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Abbey St Bathans Church

Church (14th Century), Nunnery (12th Century), War Memorial (20th Century)

Site Name Abbey St Bathans Church

Classification Church (14th Century), Nunnery (12th Century), War Memorial (20th Century)

Alternative Name(s) Abbey St Bathan's Kirk; St Bathan's Church; St Bathan's Convent: War Memorial Plaque

Canmore ID 58780

Site Number NT76SE 9

NGR NT 75852 62281

Datum OSGB36 - NGR


Ordnance Survey licence number 100057073. All rights reserved.
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Administrative Areas

  • Council Scottish Borders, The
  • Parish Abbey St Bathans
  • Former Region Borders
  • Former District Berwickshire
  • Former County Berwickshire

Archaeology Notes

NT76SE 9.00 75852 62281

NT76SE 9.01 75863 62266 Churchyard

(NT 75852 62281) St Bathan's Church (NAT).

(NT 7586 6233) St Bathan's Convent (NR) (Site of).

OS 6" map, Berwickshire, 2nd ed.,(1908).

The parish church of Abbey St Bathans incorporates, in the east and north walls, late 14th century remains of the Church of the Priory of St Mary - a Cistercian nunnery founded in the late 12th or early 13th centuries (exact date unknown) and secularised in 1622.

The Priory church measured 58ft by 26ft but was contracted, about the end of the 18th century, by moving the west wall further east. Foundations have been observed to the east of the church and for a considerable distance to the west.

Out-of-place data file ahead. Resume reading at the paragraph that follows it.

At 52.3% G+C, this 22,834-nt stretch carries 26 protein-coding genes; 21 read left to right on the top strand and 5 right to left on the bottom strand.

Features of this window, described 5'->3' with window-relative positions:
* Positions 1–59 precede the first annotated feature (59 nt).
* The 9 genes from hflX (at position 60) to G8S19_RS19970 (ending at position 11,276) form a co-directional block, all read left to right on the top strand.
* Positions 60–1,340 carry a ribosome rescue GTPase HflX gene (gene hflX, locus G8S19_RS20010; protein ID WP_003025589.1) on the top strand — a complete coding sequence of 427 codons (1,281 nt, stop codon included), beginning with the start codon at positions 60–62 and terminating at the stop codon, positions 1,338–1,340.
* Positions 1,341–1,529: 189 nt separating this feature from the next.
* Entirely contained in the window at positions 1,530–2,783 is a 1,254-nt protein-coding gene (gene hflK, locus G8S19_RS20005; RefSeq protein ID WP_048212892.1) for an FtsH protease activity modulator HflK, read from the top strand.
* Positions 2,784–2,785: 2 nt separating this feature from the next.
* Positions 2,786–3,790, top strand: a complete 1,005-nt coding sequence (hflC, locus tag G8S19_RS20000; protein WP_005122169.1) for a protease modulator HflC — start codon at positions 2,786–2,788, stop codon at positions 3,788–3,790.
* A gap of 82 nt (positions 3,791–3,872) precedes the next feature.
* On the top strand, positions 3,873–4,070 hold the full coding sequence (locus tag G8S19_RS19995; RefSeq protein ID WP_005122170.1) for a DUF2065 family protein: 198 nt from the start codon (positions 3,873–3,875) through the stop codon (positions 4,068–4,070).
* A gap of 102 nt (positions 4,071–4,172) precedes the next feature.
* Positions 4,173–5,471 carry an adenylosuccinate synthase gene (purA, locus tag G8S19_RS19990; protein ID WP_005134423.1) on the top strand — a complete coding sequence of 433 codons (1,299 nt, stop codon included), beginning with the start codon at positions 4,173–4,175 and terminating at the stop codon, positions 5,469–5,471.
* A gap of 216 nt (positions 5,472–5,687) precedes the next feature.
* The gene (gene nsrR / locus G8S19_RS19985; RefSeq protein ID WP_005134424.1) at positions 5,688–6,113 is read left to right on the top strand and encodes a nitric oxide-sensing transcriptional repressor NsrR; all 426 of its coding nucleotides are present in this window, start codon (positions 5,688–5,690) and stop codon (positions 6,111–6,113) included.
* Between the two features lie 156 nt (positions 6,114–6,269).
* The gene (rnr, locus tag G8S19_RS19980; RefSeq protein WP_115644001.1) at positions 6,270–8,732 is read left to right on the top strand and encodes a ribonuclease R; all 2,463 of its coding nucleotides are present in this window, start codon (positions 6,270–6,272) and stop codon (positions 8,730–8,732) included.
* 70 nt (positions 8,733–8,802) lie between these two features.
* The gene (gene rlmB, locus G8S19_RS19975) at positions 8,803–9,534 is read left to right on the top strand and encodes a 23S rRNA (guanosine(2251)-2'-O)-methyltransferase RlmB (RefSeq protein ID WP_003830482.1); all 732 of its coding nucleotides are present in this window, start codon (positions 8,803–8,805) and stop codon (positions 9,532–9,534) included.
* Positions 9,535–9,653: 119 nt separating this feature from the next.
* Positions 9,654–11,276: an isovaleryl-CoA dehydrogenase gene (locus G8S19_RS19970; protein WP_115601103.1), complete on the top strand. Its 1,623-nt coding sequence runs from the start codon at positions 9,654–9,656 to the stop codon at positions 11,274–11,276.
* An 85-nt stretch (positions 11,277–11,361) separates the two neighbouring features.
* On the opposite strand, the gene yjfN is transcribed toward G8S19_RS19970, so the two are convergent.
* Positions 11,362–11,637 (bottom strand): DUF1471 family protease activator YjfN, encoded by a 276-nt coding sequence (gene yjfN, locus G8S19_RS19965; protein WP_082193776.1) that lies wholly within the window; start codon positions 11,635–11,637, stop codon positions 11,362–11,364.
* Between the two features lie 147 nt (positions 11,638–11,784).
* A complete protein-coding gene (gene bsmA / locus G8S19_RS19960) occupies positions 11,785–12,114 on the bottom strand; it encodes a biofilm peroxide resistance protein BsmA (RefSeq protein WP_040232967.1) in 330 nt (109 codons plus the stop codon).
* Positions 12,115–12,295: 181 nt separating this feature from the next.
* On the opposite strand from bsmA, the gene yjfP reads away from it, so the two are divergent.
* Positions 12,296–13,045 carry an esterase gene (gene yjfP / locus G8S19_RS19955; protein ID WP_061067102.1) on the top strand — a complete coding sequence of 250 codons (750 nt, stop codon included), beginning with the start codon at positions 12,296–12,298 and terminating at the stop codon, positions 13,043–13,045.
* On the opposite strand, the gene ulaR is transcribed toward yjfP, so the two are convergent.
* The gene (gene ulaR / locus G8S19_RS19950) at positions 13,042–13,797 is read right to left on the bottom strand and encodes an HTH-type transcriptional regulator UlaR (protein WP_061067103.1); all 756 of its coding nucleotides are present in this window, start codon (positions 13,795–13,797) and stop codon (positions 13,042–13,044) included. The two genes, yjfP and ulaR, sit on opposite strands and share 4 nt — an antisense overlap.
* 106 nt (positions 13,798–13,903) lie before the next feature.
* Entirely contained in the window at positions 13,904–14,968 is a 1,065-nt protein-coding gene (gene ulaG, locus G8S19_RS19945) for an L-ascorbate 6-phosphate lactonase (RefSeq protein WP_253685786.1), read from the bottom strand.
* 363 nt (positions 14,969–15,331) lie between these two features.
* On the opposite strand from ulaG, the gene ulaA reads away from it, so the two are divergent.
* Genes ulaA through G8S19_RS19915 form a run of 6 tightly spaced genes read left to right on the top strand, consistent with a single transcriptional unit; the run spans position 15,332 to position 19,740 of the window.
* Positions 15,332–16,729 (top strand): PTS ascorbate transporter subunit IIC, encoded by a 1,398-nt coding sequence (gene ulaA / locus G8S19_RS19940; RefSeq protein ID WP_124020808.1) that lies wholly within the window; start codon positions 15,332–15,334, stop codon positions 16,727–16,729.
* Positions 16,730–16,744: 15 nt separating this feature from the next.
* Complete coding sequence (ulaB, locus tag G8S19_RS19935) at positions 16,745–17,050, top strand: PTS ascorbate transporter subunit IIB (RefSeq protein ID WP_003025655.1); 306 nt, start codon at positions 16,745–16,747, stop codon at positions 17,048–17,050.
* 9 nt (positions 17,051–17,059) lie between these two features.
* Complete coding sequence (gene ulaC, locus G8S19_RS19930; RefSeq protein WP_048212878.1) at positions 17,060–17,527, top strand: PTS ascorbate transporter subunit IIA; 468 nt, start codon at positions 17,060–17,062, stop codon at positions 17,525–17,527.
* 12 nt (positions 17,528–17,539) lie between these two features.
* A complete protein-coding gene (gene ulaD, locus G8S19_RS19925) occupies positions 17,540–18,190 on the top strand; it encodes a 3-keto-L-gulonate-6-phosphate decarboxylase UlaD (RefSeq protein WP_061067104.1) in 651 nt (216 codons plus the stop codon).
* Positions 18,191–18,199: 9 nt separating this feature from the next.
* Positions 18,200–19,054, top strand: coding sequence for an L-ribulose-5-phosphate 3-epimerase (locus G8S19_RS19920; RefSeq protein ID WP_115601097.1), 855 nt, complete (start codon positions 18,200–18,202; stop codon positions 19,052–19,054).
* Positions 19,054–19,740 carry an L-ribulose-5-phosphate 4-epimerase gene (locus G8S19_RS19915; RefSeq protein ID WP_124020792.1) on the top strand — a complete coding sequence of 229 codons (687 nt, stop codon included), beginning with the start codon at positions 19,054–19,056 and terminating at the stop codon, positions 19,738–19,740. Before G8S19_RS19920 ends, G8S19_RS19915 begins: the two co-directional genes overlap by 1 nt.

RCAHMS 1915; D E Easson 1957; New Statistical Account (NSA, J Wallace 1834), 1845.

St Bathan's Church is still in use for public worship: no foundations were seen and no further information was obtained locally.

Visited by OS(EGC) 9 May 1966.

Architecture Notes


The National Library of Scotland contains among the 'Uncatelogued MSS of General Hutton and numbered 32 in Vol 11 a sketch of what is called St Bathan's Nunnery, the SE view and dated 1788. The ruins of the old church are situated on the Whiteadder Water about 6 miles nearly due S of Cockburnspath. It is said that no relics remain of the Priory for Cistercian Nuns founded at Abbey St Bathams in the XII century.


Field Visit (5 August 1908)

1. Abbey St Bathans Church.

The parish church of Abbey St Bathans is situated on the right bank of the Whitadder, about 4 miles south-west of Grant's House on the site of the ancient Church of the Priory of St Bothan (Cistercian), of which the east wall and the lower portions of the north wall are the only remains. The east wall, 24 feet wide by 4 feet thick, is pierced by a round-headed late 14th-century window of two trefoil-headed lights surmounted by a quatrefoil. Near the west end of the north wall are traces of a blocked-up doorway with a semicircular head. Foundations have been observed to the east of the present church, and also for a considerable distance to the west.

The last Prioress was Elizabeth Lamb, who, with consent of three nuns, conveyed in 1558 to John Renton of Billie the lands of Nunmeadow, Nunbutts, and Nunflat (1).